Amazon Hosts TIGER Mapping Data

Last week at Ignite Where Eric Gundersen of Development Seed made a significant announcement for geohackers looking for easy access to open geodata. Amazon will be hosting a copy of TIGER data on EC2 as an EBS (Elastic Block Storage). Eric stated that this happened during the Apps For America contest in 2008 when they need open geo data for their entry Stumble Safely (which maps crime against bars).

amazon hosts tiger data

Amazon is now hosting allUnited States TIGER Census data in its cloud. We just finished moving 140 gigs of shapefiles of U.S. states, counties, districts, parcels, military areas, and more over to Amazon. This means that you can now load all of this data directly onto one of Amazon’s virtual machines, use the power of the cloud to work with these large data sets, generate output that you can then save on Amazon’s storage, and even use Amazon’s cloud to distribute what you make.

Let me explain how this works. The TIGER data is available as an EBS storeEBS, or Elastic Block Storage, which is essentially a virtual hard drive. Unlike S3, there isn’t a separate API for EBS stores and there are no special limitations. Instead an EBS store appears just like an external hard drive when it’s mounted to an EC2 instance, which is a virtual machine at Amazon. You can hook up this public virtual disk to your virtual machine and work with the data as if it’s local to your virtual machine – it’s that fast.

The TIGER Data is one of the first Public Data Sets to be moved off of S3 and switched to an EBS. By running as an EBS users can mount the EC2 instance as a drive and easily run their processes (like rendering tiles with Mapnik) with the data remotely. If you’re a geo-hacker this makes a rich set of Geo data readily available to you without consuming your own storage resources or dealing with the normally slow download process.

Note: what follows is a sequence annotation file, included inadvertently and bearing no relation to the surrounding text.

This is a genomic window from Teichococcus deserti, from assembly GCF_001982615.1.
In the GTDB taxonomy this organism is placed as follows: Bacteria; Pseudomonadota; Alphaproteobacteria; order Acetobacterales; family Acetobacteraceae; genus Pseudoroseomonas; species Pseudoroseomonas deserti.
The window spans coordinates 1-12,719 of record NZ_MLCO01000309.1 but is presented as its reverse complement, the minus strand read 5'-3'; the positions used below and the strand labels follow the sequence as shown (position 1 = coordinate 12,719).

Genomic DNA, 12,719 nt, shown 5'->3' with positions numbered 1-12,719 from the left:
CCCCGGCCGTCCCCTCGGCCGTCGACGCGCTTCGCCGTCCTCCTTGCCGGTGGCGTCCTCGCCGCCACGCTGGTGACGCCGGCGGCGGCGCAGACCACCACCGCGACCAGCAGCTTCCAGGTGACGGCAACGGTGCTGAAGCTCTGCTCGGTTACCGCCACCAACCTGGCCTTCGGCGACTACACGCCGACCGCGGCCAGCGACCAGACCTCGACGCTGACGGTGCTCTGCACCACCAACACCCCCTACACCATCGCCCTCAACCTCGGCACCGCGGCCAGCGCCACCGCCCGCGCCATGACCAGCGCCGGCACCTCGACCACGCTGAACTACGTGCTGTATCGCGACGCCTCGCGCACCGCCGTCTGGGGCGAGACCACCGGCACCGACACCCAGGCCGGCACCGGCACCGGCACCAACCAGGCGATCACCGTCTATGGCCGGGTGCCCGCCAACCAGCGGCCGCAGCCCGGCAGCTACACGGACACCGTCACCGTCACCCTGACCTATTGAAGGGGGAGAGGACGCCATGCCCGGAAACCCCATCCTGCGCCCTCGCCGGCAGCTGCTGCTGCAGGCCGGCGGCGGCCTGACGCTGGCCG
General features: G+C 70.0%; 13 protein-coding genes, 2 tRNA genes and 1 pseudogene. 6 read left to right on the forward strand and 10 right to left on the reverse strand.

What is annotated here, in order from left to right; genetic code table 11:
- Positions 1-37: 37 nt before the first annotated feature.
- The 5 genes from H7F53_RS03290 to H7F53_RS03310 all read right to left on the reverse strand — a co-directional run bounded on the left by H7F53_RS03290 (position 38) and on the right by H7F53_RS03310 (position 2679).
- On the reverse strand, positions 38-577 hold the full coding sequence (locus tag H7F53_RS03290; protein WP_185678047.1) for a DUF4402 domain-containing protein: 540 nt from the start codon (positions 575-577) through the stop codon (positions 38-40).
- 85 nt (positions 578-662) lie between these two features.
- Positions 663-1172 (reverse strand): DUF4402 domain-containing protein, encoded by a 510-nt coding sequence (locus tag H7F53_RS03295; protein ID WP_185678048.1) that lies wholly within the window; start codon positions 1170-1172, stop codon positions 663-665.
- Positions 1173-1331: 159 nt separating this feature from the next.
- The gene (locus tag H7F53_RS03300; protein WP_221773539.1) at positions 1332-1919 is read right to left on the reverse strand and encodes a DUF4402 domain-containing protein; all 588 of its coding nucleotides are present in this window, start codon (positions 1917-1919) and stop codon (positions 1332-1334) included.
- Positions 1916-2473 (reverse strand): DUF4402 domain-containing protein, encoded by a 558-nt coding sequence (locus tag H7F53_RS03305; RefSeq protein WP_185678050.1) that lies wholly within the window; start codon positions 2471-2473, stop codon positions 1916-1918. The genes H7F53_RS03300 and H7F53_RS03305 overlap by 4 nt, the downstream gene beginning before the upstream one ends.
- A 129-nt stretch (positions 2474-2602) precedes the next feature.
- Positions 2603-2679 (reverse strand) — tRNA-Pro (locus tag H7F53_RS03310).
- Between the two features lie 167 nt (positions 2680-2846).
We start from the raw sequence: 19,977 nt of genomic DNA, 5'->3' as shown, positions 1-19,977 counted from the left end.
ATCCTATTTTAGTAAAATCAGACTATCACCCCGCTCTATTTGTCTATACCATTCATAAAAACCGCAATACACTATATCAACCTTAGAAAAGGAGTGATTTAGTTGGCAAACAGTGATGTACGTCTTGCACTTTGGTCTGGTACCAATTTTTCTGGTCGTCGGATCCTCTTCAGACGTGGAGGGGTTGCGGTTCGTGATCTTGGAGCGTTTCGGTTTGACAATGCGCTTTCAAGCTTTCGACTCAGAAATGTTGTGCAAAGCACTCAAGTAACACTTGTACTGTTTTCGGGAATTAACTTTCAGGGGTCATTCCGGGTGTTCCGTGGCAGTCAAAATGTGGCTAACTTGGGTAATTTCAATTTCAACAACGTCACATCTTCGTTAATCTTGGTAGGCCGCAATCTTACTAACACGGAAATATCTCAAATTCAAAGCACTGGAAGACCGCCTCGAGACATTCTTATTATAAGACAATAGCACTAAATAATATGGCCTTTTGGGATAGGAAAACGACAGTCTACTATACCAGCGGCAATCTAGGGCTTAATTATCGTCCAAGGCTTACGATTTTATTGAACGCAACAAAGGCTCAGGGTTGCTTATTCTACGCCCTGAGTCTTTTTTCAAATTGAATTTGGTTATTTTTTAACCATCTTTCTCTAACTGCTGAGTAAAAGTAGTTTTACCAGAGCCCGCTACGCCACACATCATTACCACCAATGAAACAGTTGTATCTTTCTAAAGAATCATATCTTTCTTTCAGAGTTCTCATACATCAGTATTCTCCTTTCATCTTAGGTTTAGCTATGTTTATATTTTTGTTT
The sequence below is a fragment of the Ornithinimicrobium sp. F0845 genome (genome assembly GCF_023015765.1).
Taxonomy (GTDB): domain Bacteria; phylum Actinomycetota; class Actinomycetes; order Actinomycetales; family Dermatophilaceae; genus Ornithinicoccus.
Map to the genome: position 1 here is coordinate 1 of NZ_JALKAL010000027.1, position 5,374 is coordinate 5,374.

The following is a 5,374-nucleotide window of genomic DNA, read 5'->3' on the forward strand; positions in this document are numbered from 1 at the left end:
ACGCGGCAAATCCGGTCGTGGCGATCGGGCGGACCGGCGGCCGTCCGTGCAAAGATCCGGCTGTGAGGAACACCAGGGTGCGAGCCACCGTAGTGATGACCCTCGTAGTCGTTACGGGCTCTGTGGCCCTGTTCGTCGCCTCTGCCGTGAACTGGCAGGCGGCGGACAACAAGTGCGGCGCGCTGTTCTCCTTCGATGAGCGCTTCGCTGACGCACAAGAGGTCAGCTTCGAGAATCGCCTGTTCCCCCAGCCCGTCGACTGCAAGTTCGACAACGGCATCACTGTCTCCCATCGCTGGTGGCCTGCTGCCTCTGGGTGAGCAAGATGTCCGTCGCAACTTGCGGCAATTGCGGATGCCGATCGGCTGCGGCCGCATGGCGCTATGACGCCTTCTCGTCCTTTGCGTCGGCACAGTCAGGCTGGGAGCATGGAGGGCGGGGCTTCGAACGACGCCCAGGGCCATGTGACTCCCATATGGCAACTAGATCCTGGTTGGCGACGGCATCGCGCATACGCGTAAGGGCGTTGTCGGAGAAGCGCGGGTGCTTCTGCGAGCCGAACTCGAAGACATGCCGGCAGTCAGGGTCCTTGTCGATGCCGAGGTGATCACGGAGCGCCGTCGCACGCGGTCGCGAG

I love the idea of Amazon’s Public Data Sets. It’s an obvious win-win scenario. The public is able to get access to rich data stores at a relatively cheap price and Amazon is able to lure said public onto their service. Smart.

  • wytten

    This is wonderful…I could have used this back in ’91 :)

  • http://www.codersbarn.com Anthony Grace

    In a nutshell, how do I consume this data? I have no experience of working with the cloud, and wish to find localities by zip code in an ASP.NET application…

  • http://macmudgeon.wordpress.com Jack Repenning

    Great example of a “cloud” service that’s more than merely “remote hosting.” This fully embodies the “Whatever-2.0″ ideal (of being more valuable as more people get involved), as well as extending a central-hosting advantage (of easy exchange of vast data) to these cooperating members.

  • http://cloudberrylab.com http://cloudberrylab.com/

    I always enjoy learning what other people think about Amazon Web Services and how they use them. Check out my very own tool CloudBerry Explorer that helps to manage S3 on Windows . It is a freeware.

  • http://www.developmentseed.org/ Tom MacWright

    Anthony,
    Since that data is stored in an EBS, that will mount to any of Amazon’s virtual machines (Linux or Windows EC2s) you can boot up a Windows EC2 for about 1.20 an hour, install your .net tools you need, mount the TIGER EBS drive to your Windows instance, and start manipulating the data, even saving your results out to s3. If you end up building a nice custom Windows environment with your .net tools, you can save the configuration as an “AMI” so other people can boot up a terminal with your same configurations (they pay the hourly cost and the AMI is stored in a public directory).

    Also, since it seems like you’re dealing with proximity to zipcodes, you might want to use one of the freely available zip code databases, which store centerpoints to zip codes in SQL format. The TIGER data would be able to give you a much more accurate answer (because you could find proximity to the edge of a zip code, not just the center), but starting out with centerpoints might give you a quicker answer and involve less work from start to finish. There are many, many options in the geo/location field and it’s good to be aware of all of them

  • http://www.gerv.net/ Gerv

    Great, but why not do it with OpenStreetMap data? Having Amazon host a PostgreSQL instance containing the OSM data set would make building all sorts of cool OSM applications so much easier. At the moment, if you want to do something public, you need a copy of all the data and then the tiles you render as well.

  • http://friendfeed.com/njt Nat Torkington

    census data as a mountable disk in EC2